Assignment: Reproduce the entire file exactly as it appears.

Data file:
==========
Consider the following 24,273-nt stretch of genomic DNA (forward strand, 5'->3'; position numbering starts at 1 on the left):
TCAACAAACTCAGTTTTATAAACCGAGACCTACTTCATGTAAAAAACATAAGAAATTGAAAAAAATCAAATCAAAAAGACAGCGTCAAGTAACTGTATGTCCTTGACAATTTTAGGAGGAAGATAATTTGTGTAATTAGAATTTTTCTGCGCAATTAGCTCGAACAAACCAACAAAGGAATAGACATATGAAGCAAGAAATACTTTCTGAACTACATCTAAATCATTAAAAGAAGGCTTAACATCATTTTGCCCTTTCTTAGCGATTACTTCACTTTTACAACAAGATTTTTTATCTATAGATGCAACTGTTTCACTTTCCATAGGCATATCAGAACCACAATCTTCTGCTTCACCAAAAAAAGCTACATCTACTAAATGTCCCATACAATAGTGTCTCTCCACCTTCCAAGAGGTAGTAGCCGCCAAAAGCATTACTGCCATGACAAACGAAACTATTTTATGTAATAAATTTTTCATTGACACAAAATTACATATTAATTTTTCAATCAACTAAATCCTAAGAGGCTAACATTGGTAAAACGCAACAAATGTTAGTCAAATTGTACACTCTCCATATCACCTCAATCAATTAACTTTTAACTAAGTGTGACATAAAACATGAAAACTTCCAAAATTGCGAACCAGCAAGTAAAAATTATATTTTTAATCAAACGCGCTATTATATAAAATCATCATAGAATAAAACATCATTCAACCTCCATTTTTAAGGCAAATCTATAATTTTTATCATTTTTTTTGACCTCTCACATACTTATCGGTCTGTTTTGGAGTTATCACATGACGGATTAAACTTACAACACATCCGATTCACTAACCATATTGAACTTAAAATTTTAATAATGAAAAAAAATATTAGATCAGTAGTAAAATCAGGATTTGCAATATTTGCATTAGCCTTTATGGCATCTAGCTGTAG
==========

Consider the following 24,273-nt stretch of genomic DNA (forward strand, 5'->3'; position numbering starts at 1 on the left):
TCAACAAACTCAGTTTTATAAACCGAGACCTACTTCATGTAAAAAACATAAGAAATTGAAAAAAATCAAATCAAAAAGACAGCGTCAAGTAACTGTATGTCCTTGACAATTTTAGGAGGAAGATAATTTGTGTAATTAGAATTTTTCTGCGCAATTAGCTCGAACAAACCAACAAAGGAATAGACATATGAAGCAAGAAATACTTTCTGAACTACATCTAAATCATTAAAAGAAGGCTTAACATCATTTTGCCCTTTCTTAGCGATTACTTCACTTTTACAACAAGATTTTTTATCTATAGATGCAACTGTTTCACTTTCCATAGGCATATCAGAACCACAATCTTCTGCTTCACCAAAAAAAGCTACATCTACTAAATGTCCCATACAATAGTGTCTCTCCACCTTCCAAGAGGTAGTAGCCGCCAAAAGCATTACTGCCATGACAAACGAAACTATTTTATGTAATAAATTTTTCATTGACACAAAATTACATATTAATTTTTCAATCAACTAAATCCTAAGAGGCTAACATTGGTAAAACGCAACAAATGTTAGTCAAATTGTACACTCTCCATATCACCTCAATCAATTAACTTTTAACTAAGTGTGACATAAAACATGAAAACTTCCAAAATTGCGAACCAGCAAGTAAAAATTATATTTTTAATCAAACGCGCTATTATATAAAATCATCATAGAATAAAACATCATTCAACCTCCATTTTTAAGGCAAATCTATAATTTTTATCATTTTTTTTGACCTCTCACATACTTATCGGTCTGTTTTGGAGTTATCACATGACGGATTAAACTTACAACACATCCGATTCACTAACCATATTGAACTTAAAATTTTAATAATGAAAAAAAATATTAGATCAGTAGTAAAATCAGGATTTGCAATATTTGCATTAGCCTTTATGGCATCTAGCTGTAG